36 Marine Heroes of Pacific WWII Theater Found 71 Years After Death

The remains of 36 U.S. Marine heroes of a bloody World War II battle were found on an isolated island in the Pacific more than 70 years after they died, various news outlets report.

Mark Noah, director of Florida-based non-profit History Flight Inc., reportedly told Radio New Zealand that a four-month excavation on Betio Island in Kiribati resulted in the discovery of the warriors’ bodies.

The U.S. Marines were killed during the fierce Battle of Tarawa in November 1943, said Noah, whose organization worked in coordination with the U.S. Defense Department on the recovery efforts.

“(They) had an expectation that if they were to die in the line of duty defending their country they would be brought home… that was a promise made 70 years ago that we felt should be kept,” Noah reportedly said on Tuesday.

He added that the remains, although they nave not been officially identified, almost indubitably include those of 1st Lt. Alexander Bonnyman, who was posthumously awarded the Medal of Honor, America’s highest military accolade, for conspicuous gallantry.

“Bonnyman’s citation says he led a series of assaults when Marines stormed the island, finally falling when he attacked a bombproof installation that was hampering the advance,” notes Agence France-Presse (AFP).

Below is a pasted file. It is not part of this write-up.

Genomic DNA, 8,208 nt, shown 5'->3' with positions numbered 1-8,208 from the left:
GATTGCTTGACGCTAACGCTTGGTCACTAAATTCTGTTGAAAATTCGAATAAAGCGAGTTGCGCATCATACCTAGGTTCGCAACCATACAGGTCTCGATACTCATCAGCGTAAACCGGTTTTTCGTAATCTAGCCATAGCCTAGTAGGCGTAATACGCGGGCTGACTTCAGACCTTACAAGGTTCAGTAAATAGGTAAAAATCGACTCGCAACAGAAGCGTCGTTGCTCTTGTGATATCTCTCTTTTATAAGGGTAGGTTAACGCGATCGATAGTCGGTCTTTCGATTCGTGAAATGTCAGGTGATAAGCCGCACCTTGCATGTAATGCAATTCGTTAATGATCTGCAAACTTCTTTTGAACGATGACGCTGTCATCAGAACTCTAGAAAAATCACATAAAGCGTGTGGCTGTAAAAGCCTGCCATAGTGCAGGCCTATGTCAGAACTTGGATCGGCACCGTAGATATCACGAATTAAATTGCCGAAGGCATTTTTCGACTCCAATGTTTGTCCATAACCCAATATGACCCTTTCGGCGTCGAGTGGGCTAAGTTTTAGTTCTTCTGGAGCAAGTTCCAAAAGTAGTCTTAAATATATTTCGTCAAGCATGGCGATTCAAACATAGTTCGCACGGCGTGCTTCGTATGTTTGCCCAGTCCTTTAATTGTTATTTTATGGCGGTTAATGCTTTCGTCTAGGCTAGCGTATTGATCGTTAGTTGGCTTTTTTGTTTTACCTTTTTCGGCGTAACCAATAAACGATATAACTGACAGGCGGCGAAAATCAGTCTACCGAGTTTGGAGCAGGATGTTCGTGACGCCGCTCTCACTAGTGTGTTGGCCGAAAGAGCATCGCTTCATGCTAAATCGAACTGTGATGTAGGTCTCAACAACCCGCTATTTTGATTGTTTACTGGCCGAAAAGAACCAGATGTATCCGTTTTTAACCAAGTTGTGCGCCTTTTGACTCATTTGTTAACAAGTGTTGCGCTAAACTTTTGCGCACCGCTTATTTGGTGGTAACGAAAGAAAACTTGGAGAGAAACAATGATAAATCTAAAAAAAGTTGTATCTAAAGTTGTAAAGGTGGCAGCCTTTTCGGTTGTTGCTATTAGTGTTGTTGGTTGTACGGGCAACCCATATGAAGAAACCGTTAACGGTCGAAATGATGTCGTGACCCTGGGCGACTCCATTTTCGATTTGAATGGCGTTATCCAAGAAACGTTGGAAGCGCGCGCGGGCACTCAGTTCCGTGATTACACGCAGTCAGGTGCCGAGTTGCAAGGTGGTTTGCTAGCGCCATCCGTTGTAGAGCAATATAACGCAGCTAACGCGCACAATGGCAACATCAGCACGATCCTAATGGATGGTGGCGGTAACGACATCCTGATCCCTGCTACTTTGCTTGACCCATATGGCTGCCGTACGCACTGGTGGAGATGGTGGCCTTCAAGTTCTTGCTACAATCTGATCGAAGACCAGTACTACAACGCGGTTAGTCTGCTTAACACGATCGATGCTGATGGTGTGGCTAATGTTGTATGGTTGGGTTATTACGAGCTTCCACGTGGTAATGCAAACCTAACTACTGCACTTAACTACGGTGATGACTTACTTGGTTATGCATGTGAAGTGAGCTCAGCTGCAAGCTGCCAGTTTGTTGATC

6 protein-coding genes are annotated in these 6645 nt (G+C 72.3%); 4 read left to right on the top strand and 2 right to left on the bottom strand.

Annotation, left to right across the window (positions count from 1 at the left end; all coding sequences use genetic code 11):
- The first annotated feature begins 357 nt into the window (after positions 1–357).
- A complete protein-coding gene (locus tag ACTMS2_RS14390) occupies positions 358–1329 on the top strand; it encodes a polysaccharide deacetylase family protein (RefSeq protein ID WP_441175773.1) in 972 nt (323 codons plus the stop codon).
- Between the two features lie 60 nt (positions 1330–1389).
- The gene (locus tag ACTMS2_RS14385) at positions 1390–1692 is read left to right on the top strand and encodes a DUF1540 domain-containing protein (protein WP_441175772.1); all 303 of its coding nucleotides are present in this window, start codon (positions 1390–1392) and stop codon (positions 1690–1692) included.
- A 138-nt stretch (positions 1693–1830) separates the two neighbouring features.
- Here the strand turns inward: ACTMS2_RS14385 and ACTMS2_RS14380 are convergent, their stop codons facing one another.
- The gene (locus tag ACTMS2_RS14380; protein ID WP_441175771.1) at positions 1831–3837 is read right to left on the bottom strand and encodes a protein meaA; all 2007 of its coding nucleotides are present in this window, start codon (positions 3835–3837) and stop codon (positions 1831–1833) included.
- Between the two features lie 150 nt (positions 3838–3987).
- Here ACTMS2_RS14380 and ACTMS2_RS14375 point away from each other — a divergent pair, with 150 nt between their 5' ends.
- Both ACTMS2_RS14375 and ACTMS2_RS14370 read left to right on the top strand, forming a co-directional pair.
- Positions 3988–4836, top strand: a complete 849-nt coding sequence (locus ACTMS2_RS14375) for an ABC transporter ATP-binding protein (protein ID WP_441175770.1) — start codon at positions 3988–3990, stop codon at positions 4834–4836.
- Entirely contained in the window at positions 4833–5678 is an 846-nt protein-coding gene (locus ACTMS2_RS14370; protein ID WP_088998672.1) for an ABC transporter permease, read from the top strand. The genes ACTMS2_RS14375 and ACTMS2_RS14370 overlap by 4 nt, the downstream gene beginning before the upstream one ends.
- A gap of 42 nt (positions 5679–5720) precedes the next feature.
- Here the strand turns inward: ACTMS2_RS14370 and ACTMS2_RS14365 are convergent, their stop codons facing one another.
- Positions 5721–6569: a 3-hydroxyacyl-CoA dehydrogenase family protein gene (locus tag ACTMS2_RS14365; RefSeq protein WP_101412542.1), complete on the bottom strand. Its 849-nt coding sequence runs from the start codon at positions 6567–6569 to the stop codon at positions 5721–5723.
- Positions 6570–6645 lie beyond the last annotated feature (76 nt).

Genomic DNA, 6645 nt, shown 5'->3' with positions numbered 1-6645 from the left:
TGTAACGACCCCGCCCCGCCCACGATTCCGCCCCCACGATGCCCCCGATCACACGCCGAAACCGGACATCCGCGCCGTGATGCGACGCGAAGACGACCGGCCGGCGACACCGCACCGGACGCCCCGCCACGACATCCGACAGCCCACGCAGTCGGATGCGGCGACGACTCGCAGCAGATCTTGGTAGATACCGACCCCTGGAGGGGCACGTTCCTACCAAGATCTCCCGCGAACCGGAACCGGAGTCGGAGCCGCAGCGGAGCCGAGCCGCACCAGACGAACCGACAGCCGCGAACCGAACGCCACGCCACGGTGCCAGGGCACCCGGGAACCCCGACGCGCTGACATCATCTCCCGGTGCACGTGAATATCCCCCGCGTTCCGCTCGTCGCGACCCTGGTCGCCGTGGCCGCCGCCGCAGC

“Overall, more than 1,000 Americans died at Tarawa, while the entire Japanese garrison of 4,800 was wiped out,” it adds.

Bonnyman was presumed buried at sea.

“The archaeological team found the mass grave using magnatomatry, radar scans, cadaver dogs, and interviews with surviving veterans of the battle,” notes The Associated Press (AP).

Several hundred U.S. troops were buried in make-shift, unrecorded graves after the Tarawa battle where they still lay, according to Noah.

The late Lt. Bonnyman’s “tale begins on Dec. 7, 1941, when the Japanese bombed Pearl Harbor. Sandy Bonnyman was a miner near Santa Fe, N.M. He had already served a stint in the Army and was now 31 years old. But when he heard the news, he reenlisted, this time in the Marines,” reports The Washington Post.

“By the time he landed on Tarawa Atoll, a string of strategically important islands in the middle of the Pacific, Bonnyman was the executive officer of the 2nd Battalion, 8th Marines’ Shore Party,” it adds. “For three days in late November 1943, the Marines tried to take Betio from the Japanese. Bonnyman led his party across the island, destroying enemy outposts as he went.”

Clay Bonnyman Evans was present when the lieutenant’s body was uncovered, according to The Post. Evans, a former Daily Camera reporter and editor, is the war hero’s grandson.

“Bonnyman’s remains will be flown to a military lab in Hawaii in July, and returned to the family by the end of August,” reports Daily Camera. “He will then be buried at the family plot in Knoxville in late September, in one of the empty plots underneath that large marble monument bearing those false words about his final resting place.”


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